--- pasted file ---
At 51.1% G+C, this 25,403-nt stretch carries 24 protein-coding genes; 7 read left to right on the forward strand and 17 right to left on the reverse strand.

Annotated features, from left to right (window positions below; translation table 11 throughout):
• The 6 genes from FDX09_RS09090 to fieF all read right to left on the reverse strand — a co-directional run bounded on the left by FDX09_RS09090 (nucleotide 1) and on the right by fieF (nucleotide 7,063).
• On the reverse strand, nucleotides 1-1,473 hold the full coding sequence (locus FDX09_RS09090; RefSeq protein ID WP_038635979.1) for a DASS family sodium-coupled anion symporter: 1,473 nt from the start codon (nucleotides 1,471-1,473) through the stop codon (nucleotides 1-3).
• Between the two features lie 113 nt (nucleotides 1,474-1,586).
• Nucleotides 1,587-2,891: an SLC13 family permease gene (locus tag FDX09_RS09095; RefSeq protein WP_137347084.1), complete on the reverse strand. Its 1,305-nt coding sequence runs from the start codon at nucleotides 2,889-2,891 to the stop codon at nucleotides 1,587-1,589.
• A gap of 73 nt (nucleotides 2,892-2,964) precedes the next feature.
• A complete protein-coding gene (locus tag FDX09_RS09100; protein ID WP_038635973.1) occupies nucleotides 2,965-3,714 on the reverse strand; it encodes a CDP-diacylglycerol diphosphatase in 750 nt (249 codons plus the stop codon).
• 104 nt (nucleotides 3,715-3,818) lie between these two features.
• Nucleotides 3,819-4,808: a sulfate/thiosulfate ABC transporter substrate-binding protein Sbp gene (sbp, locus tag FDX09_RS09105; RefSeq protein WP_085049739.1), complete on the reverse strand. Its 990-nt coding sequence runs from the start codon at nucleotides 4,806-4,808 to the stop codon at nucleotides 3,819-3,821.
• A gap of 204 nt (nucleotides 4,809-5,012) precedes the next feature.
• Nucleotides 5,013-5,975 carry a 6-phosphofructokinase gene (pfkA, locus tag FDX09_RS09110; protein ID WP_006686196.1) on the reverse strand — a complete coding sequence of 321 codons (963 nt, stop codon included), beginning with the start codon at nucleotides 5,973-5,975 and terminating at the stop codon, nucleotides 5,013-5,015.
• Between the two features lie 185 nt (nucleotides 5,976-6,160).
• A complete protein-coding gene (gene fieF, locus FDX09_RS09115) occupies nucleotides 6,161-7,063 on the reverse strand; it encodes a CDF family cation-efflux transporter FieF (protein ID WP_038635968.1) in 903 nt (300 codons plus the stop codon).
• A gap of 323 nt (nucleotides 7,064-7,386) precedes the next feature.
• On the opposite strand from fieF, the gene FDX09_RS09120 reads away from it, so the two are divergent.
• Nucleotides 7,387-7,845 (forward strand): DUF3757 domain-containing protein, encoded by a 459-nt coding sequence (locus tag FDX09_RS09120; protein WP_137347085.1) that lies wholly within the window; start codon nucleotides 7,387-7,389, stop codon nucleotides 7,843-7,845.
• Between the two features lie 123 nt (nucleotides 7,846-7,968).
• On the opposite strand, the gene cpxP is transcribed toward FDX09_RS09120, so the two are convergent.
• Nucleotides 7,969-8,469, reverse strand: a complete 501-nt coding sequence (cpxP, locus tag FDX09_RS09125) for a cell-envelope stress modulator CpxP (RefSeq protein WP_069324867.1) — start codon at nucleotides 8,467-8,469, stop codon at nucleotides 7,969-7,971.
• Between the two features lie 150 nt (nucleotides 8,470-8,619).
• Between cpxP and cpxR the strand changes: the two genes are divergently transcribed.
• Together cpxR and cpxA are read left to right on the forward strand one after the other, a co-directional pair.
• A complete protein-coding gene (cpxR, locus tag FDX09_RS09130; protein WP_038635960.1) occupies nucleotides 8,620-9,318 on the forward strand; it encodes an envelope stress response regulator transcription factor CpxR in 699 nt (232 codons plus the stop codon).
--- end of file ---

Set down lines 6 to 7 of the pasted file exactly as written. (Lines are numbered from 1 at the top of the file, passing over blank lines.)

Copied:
• Nucleotides 1,587-2,891: an SLC13 family permease gene (locus tag FDX09_RS09095; RefSeq protein WP_137347084.1), complete on the reverse strand. Its 1,305-nt coding sequence runs from the start codon at nucleotides 2,889-2,891 to the stop codon at nucleotides 1,587-1,589.
• A gap of 73 nt (nucleotides 2,892-2,964) precedes the next feature.